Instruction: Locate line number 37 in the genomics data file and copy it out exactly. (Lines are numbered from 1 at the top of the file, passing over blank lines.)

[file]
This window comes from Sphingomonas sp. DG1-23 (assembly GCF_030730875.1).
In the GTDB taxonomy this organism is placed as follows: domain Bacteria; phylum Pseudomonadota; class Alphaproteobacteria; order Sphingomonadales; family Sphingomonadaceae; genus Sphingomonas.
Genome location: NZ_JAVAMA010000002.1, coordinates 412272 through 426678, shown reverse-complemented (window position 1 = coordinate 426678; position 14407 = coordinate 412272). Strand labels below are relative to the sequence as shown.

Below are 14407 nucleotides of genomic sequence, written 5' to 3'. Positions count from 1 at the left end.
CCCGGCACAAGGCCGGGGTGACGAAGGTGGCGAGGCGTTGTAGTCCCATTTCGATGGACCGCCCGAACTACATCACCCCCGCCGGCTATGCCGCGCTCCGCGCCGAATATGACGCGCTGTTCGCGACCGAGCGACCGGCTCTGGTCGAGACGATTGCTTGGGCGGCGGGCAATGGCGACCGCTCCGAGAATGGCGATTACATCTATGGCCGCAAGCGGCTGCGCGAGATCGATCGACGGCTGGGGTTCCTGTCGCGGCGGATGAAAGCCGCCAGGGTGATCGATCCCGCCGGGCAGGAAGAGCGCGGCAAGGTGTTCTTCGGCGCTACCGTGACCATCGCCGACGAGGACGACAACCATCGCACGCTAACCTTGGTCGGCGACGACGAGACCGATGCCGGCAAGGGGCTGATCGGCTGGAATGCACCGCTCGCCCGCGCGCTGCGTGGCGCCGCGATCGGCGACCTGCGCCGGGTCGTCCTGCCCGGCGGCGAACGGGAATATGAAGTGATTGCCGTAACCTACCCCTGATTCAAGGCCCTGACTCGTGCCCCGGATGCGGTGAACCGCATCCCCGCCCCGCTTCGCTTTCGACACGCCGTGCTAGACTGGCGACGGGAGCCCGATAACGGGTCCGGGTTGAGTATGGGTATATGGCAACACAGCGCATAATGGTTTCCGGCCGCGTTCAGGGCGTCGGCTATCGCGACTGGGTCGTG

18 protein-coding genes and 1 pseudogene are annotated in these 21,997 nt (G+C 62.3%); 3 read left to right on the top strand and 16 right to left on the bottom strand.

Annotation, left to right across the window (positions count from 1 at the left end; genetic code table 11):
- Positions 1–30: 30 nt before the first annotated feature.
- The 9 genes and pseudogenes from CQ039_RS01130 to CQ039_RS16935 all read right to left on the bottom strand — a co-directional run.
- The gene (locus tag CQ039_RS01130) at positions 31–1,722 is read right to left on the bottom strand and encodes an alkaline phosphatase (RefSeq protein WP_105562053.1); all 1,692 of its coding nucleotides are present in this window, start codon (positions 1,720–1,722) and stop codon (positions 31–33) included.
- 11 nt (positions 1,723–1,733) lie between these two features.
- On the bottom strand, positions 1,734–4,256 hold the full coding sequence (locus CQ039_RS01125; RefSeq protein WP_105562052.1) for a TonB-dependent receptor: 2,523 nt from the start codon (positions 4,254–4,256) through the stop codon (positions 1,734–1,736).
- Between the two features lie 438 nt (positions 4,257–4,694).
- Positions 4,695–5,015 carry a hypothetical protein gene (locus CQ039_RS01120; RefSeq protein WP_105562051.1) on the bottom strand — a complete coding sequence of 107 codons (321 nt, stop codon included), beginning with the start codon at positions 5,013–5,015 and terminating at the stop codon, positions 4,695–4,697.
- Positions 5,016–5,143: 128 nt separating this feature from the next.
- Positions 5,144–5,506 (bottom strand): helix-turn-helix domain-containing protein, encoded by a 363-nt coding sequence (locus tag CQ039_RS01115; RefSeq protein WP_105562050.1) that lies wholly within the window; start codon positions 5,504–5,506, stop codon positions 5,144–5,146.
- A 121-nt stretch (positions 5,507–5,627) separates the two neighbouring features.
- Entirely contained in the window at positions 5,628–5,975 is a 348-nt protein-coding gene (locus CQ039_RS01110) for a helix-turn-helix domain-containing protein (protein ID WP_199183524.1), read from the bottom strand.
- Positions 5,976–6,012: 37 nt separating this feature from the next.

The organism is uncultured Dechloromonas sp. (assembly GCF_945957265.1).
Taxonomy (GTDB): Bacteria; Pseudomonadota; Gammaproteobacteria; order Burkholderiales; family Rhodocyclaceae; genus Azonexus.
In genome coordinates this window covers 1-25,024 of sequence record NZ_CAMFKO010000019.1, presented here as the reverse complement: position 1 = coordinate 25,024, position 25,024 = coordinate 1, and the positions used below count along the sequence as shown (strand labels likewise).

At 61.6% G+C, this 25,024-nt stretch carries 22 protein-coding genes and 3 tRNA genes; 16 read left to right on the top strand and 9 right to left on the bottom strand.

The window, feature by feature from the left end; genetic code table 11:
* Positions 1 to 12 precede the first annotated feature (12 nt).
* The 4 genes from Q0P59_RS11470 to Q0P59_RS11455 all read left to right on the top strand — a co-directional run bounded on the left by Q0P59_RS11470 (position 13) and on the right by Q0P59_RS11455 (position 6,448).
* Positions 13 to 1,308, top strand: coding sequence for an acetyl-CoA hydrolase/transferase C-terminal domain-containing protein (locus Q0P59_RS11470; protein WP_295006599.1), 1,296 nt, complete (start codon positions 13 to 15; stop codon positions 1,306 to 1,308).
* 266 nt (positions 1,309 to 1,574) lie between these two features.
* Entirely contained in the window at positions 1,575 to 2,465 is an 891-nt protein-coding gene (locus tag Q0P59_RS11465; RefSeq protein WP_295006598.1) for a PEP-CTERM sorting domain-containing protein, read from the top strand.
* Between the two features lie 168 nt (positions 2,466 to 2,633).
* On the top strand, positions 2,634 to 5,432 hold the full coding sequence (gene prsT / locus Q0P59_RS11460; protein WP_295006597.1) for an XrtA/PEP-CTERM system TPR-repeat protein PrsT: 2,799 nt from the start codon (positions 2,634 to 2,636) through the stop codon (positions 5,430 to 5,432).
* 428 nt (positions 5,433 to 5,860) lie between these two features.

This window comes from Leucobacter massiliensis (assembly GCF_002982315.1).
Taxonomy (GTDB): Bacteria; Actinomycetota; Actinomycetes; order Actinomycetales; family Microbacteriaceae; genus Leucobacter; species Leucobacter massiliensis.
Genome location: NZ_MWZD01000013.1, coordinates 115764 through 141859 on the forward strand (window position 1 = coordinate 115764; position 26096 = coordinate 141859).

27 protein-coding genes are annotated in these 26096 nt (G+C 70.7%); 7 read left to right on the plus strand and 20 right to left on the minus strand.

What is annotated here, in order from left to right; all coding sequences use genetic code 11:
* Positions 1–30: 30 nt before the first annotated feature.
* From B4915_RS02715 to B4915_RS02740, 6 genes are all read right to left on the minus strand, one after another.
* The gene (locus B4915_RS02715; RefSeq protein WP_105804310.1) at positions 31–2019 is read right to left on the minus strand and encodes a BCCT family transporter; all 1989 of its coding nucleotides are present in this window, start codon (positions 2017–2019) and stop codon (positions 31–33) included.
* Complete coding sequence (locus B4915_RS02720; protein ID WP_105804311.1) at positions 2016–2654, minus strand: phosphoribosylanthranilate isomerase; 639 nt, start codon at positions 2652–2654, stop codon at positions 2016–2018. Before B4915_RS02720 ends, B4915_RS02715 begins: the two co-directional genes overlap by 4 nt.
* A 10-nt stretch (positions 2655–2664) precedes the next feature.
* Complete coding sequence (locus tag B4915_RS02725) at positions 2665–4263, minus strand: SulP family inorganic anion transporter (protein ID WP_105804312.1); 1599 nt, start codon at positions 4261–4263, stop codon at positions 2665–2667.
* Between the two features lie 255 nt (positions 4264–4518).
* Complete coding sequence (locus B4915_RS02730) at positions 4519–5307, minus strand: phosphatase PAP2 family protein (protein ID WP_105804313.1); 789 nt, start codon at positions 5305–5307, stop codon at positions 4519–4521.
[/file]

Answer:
What is annotated here, in order from left to right; all coding sequences use genetic code 11: